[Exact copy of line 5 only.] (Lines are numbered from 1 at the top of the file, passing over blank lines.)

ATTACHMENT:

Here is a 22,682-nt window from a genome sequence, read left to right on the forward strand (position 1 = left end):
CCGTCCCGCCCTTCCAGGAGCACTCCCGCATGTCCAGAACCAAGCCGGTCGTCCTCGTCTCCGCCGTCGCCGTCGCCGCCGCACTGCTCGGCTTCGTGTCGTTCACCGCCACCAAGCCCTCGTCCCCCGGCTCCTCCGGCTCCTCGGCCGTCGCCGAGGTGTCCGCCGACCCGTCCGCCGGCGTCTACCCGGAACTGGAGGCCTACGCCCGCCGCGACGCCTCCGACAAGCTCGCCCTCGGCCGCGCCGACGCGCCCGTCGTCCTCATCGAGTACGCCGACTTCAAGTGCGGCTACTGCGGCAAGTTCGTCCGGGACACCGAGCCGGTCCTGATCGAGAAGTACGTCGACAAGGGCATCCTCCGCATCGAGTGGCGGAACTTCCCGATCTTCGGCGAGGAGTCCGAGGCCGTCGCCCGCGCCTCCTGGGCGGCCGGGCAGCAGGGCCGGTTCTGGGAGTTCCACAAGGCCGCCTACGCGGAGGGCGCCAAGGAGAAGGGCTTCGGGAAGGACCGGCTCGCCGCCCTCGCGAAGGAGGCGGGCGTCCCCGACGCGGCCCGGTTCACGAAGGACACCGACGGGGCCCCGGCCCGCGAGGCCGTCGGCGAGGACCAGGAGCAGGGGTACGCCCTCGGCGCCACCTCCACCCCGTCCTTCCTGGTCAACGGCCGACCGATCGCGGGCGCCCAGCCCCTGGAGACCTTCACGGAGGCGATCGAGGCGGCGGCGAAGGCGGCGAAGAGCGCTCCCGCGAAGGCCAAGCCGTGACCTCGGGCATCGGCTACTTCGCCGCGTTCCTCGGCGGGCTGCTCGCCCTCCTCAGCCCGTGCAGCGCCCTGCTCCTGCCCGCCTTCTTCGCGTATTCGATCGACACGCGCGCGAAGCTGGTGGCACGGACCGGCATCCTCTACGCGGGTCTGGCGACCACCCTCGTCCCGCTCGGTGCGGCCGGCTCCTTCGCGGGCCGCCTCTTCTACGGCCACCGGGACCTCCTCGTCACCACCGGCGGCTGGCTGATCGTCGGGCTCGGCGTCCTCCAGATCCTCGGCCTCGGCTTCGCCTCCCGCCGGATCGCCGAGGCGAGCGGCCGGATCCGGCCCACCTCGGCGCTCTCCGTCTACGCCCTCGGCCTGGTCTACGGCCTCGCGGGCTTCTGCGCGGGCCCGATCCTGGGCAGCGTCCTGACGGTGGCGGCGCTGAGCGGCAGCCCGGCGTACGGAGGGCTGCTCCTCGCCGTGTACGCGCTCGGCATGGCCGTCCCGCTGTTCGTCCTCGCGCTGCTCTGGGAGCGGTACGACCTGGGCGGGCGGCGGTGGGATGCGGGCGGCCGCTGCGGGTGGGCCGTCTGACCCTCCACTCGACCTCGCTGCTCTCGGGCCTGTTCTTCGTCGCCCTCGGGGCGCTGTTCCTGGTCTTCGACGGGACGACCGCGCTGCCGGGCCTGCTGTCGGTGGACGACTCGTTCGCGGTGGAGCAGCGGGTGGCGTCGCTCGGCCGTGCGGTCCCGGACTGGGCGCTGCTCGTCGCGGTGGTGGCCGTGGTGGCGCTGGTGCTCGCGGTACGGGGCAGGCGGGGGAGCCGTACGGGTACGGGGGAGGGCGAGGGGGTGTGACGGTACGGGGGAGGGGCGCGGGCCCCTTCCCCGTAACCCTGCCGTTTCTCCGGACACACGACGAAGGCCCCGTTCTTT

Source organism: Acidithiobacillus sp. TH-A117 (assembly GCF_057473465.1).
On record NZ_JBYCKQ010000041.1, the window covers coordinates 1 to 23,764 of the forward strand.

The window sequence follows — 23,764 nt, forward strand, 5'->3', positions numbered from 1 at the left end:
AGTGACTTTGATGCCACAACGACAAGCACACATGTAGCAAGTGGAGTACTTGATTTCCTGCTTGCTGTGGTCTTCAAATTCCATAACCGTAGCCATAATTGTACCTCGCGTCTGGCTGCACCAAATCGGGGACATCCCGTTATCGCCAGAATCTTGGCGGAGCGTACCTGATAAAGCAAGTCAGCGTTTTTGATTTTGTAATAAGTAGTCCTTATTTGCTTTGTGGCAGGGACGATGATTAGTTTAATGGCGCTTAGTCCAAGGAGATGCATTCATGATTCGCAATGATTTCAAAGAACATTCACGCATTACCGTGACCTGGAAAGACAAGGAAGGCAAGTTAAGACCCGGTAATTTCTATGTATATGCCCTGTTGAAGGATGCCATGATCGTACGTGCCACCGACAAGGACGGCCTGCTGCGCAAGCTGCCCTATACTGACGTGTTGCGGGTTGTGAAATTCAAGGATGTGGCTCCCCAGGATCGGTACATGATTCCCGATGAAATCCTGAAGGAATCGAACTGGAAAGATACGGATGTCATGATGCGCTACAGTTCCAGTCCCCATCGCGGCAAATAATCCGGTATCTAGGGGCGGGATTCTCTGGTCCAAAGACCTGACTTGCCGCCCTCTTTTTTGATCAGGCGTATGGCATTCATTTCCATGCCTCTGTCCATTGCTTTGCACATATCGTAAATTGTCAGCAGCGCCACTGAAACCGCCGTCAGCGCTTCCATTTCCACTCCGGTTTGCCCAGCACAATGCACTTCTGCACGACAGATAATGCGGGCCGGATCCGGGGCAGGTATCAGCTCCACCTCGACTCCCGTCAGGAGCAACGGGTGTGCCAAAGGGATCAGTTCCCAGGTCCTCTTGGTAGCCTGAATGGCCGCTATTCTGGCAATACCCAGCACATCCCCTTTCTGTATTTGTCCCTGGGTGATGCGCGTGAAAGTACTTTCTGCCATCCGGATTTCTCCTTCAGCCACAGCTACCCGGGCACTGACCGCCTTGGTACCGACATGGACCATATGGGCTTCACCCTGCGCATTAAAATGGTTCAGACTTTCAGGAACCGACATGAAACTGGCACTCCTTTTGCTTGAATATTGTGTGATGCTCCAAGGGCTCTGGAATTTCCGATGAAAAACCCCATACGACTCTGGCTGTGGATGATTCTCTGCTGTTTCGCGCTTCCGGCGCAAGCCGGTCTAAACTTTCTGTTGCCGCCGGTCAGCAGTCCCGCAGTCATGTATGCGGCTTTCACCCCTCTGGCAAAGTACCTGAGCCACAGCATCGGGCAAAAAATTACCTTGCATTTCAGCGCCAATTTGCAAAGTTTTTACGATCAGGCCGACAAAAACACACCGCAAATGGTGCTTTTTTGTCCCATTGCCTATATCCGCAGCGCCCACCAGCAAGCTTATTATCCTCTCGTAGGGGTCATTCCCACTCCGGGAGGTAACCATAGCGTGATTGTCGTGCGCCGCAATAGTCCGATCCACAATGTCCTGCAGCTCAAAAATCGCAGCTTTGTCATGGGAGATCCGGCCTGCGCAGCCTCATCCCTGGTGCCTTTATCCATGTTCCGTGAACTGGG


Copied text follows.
The window sequence follows — 23,764 nt, forward strand, 5'->3', positions numbered from 1 at the left end: